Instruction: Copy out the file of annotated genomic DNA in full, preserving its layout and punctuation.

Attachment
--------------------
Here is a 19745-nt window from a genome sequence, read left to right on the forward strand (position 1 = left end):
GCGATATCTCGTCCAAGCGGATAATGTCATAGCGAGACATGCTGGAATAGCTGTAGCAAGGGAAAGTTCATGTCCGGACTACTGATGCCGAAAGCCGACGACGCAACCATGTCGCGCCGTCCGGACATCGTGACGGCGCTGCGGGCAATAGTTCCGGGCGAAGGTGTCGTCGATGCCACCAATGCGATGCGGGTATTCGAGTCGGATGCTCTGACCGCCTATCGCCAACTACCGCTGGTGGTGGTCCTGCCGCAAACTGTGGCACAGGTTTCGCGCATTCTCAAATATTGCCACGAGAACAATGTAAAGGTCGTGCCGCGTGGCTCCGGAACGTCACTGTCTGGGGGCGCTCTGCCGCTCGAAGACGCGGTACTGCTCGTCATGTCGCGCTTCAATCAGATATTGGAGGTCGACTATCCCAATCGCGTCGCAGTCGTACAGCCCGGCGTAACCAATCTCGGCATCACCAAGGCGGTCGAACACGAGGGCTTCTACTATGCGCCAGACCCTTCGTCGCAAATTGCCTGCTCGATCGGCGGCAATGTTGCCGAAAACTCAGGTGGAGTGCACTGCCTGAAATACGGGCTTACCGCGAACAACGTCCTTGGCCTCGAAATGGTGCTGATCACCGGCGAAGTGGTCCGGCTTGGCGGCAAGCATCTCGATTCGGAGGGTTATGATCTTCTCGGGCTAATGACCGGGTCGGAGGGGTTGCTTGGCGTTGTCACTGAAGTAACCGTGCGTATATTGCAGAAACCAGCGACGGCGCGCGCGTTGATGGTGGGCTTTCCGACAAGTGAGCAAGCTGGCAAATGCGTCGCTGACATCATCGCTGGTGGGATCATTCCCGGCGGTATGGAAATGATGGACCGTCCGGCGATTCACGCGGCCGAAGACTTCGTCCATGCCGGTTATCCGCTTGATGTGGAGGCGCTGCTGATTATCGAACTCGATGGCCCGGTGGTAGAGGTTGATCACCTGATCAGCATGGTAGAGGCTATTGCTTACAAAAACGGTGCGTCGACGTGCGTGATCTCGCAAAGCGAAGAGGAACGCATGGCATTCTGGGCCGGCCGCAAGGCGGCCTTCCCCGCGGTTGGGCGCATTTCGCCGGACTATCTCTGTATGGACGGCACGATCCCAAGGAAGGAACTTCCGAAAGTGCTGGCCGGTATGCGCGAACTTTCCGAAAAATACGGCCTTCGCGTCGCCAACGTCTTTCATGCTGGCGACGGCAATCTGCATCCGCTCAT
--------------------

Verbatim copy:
Here is a 19745-nt window from a genome sequence, read left to right on the forward strand (position 1 = left end):
GCGATATCTCGTCCAAGCGGATAATGTCATAGCGAGACATGCTGGAATAGCTGTAGCAAGGGAAAGTTCATGTCCGGACTACTGATGCCGAAAGCCGACGACGCAACCATGTCGCGCCGTCCGGACATCGTGACGGCGCTGCGGGCAATAGTTCCGGGCGAAGGTGTCGTCGATGCCACCAATGCGATGCGGGTATTCGAGTCGGATGCTCTGACCGCCTATCGCCAACTACCGCTGGTGGTGGTCCTGCCGCAAACTGTGGCACAGGTTTCGCGCATTCTCAAATATTGCCACGAGAACAATGTAAAGGTCGTGCCGCGTGGCTCCGGAACGTCACTGTCTGGGGGCGCTCTGCCGCTCGAAGACGCGGTACTGCTCGTCATGTCGCGCTTCAATCAGATATTGGAGGTCGACTATCCCAATCGCGTCGCAGTCGTACAGCCCGGCGTAACCAATCTCGGCATCACCAAGGCGGTCGAACACGAGGGCTTCTACTATGCGCCAGACCCTTCGTCGCAAATTGCCTGCTCGATCGGCGGCAATGTTGCCGAAAACTCAGGTGGAGTGCACTGCCTGAAATACGGGCTTACCGCGAACAACGTCCTTGGCCTCGAAATGGTGCTGATCACCGGCGAAGTGGTCCGGCTTGGCGGCAAGCATCTCGATTCGGAGGGTTATGATCTTCTCGGGCTAATGACCGGGTCGGAGGGGTTGCTTGGCGTTGTCACTGAAGTAACCGTGCGTATATTGCAGAAACCAGCGACGGCGCGCGCGTTGATGGTGGGCTTTCCGACAAGTGAGCAAGCTGGCAAATGCGTCGCTGACATCATCGCTGGTGGGATCATTCCCGGCGGTATGGAAATGATGGACCGTCCGGCGATTCACGCGGCCGAAGACTTCGTCCATGCCGGTTATCCGCTTGATGTGGAGGCGCTGCTGATTATCGAACTCGATGGCCCGGTGGTAGAGGTTGATCACCTGATCAGCATGGTAGAGGCTATTGCTTACAAAAACGGTGCGTCGACGTGCGTGATCTCGCAAAGCGAAGAGGAACGCATGGCATTCTGGGCCGGCCGCAAGGCGGCCTTCCCCGCGGTTGGGCGCATTTCGCCGGACTATCTCTGTATGGACGGCACGATCCCAAGGAAGGAACTTCCGAAAGTGCTGGCCGGTATGCGCGAACTTTCCGAAAAATACGGCCTTCGCGTCGCCAACGTCTTTCATGCTGGCGACGGCAATCTGCATCCGCTCAT